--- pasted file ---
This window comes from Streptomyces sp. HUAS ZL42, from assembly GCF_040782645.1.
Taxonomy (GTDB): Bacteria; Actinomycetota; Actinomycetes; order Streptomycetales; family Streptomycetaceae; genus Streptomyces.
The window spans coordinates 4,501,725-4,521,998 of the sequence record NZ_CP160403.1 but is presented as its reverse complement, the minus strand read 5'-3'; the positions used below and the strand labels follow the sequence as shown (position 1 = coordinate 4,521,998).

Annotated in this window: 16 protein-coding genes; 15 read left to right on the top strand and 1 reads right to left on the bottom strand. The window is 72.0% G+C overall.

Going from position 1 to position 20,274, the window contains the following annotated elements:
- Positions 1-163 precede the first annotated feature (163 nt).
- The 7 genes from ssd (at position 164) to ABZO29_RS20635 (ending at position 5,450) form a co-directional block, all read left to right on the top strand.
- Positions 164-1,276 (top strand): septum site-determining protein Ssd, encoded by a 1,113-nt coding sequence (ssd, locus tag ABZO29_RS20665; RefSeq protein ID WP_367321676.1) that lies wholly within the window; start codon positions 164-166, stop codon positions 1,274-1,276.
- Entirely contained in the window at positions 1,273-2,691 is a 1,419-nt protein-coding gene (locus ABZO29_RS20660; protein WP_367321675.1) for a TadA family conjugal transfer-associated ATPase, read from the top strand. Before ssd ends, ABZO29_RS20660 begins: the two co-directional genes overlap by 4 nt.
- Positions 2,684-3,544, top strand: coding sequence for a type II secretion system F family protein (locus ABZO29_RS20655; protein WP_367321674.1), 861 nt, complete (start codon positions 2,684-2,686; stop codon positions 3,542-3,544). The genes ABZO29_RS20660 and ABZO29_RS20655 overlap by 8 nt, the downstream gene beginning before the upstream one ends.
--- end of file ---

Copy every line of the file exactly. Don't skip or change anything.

This window comes from Streptomyces sp. HUAS ZL42, from assembly GCF_040782645.1.
Taxonomy (GTDB): Bacteria; Actinomycetota; Actinomycetes; order Streptomycetales; family Streptomycetaceae; genus Streptomyces.
The window spans coordinates 4,501,725-4,521,998 of the sequence record NZ_CP160403.1 but is presented as its reverse complement, the minus strand read 5'-3'; the positions used below and the strand labels follow the sequence as shown (position 1 = coordinate 4,521,998).

Annotated in this window: 16 protein-coding genes; 15 read left to right on the top strand and 1 reads right to left on the bottom strand. The window is 72.0% G+C overall.

Going from position 1 to position 20,274, the window contains the following annotated elements:
- Positions 1-163 precede the first annotated feature (163 nt).
- The 7 genes from ssd (at position 164) to ABZO29_RS20635 (ending at position 5,450) form a co-directional block, all read left to right on the top strand.
- Positions 164-1,276 (top strand): septum site-determining protein Ssd, encoded by a 1,113-nt coding sequence (ssd, locus tag ABZO29_RS20665; RefSeq protein ID WP_367321676.1) that lies wholly within the window; start codon positions 164-166, stop codon positions 1,274-1,276.
- Entirely contained in the window at positions 1,273-2,691 is a 1,419-nt protein-coding gene (locus ABZO29_RS20660; protein WP_367321675.1) for a TadA family conjugal transfer-associated ATPase, read from the top strand. Before ssd ends, ABZO29_RS20660 begins: the two co-directional genes overlap by 4 nt.
- Positions 2,684-3,544, top strand: coding sequence for a type II secretion system F family protein (locus ABZO29_RS20655; protein WP_367321674.1), 861 nt, complete (start codon positions 2,684-2,686; stop codon positions 3,542-3,544). The genes ABZO29_RS20660 and ABZO29_RS20655 overlap by 8 nt, the downstream gene beginning before the upstream one ends.